G7 agrees new plan to identify and respond to hostile state activity, including cyber attacks and other breaches of international rules.

G7 agrees new plan to identify, prevent and respond to hostile state activity, including cyber attacks and other egregious breaches of international rules.

The move will also see hostile states publicly ‘called out’ for their egregious behaviour – with coordinated international attribution of cyber and other attacks.

Speaking at the G7 Summit in Quebec, the Prime Minister has emphasised that recent events, including the reckless use of ‘NotPetya’ ransomware and the attempted murder of the Skripals in Salisbury, have demonstrated the importance of a unified international response to send a clear message that such hostile state activity will not be tolerated.

The Prime Minister has stated that calling out malicious activity helps to end hostile states’ false sense of impunity, demonstrates our awareness of their activity, and underlines our willingness to defend ourselves.

At the G7 Foreign Ministers meeting last month, the UK proposed a new, more formalised approach to tackling foreign interference across the G7.

And today, G7 leaders have agreed to establish a new Rapid Response Mechanism (RRM).

The Prime Minister said the agreement sent a strong message that interference by Russia and other foreign states would not be tolerated.

This G7 initiative will support preventative and protective cooperation between G7 countries, as well as post-incident responses.

It includes:

  • sharing of threat intelligence, including hostile activity, techniques and practices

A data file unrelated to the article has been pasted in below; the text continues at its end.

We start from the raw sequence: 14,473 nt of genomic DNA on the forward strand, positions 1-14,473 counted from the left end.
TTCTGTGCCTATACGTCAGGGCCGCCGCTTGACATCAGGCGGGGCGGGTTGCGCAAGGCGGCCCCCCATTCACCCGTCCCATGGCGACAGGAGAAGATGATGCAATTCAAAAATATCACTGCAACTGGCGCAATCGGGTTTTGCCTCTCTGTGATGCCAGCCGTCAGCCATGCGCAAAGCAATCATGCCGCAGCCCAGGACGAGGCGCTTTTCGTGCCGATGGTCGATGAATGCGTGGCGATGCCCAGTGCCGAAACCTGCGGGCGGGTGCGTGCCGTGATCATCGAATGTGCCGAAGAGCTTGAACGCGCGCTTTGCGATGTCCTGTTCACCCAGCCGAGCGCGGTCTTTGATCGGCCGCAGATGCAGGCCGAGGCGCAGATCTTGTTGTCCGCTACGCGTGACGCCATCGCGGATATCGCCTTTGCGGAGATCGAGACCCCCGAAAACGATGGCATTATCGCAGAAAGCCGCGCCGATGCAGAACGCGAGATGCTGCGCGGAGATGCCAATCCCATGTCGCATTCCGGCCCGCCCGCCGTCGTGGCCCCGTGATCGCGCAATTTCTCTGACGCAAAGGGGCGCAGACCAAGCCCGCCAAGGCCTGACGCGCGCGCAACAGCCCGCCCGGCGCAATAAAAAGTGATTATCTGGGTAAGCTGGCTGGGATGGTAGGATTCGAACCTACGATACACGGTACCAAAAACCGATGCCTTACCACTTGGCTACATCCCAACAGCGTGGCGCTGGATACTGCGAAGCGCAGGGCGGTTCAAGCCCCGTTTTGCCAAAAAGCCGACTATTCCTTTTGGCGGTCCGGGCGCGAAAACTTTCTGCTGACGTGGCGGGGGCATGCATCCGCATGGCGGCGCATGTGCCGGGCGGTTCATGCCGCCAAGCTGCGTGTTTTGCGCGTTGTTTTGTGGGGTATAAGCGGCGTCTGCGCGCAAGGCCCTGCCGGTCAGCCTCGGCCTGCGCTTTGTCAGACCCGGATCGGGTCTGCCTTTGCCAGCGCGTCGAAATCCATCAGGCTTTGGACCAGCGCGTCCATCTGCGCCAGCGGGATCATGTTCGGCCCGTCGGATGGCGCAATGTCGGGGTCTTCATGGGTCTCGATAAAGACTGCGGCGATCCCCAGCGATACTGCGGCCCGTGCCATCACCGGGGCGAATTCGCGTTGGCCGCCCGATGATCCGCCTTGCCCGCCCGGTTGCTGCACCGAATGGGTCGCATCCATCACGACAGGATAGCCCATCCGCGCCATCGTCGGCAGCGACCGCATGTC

• Improving understanding of partner countries’ policies and thresholds for taking action
  • support for independent international institutions
  • work with industry to strengthen physical and digital infrastructure
  • co-ordinated attribution of hostile activity
  • joint work to assert a common narrative and response

Speaking at the G7 Summit, the Prime Minister said:

There is no doubt that foreign interference in our democratic institutions and processes, and other forms of hostile activity, pose a strategic threat to our shared values and interests.

So I welcome today’s agreement that the G7 will exchange information, co-ordinate action, and develop strategies to reinforce our democracies, strengthen our societies’ resilience and uphold freedom of expression and a free and independent media in the face of this growing threat.

Today’s announcement shows that the G7 will not tolerate foreign interference in any one of our democracies, that we are getting organised, and that we will take coordinated action against those who seek to violate the rules-based international system.

Calling out malicious activity helps to end hostile states’ false sense of impunity, demonstrates our awareness of their activity, and underlines our unwavering willingness to defend ourselves.

The Prime Minister has also called for additional measures to curb Russia’s ability to undermine the international rules-based system, including:

  • doing more together as the G7 to better understand illicit money flows and then agree concrete actions to stop dirty money undermining our democracies
  • sharing more information so that Russian intelligence agents expelled from one country do not simply enter another country

The UK has also lobbied for a robust, united international position to uphold and strengthen the global prohibition on the use of chemical weapons.

Today the G7 has discussed its collective commitment to the Chemical Weapons Convention and called on all countries to support the Organisation for the Prohibition of Chemical Weapons (OPCW) special Conference of States Parties, which is expected to take place later this month.

The Prime Minister has urged fellow leaders to capitalise on the important opportunity this meeting presents to empower the OPCW to attribute responsibility for chemical weapons attacks, strengthening the global norm against chemical weapons use.

Published by

Crimson Tazvinzwa

GRADUATE STUDENT: MASTERS OF LAWS, DE MONTFORT UNIVERSITY, http://dmu.ac.uk/ SCHOOL OF BUSINESS & LAWS, LEICESTER.

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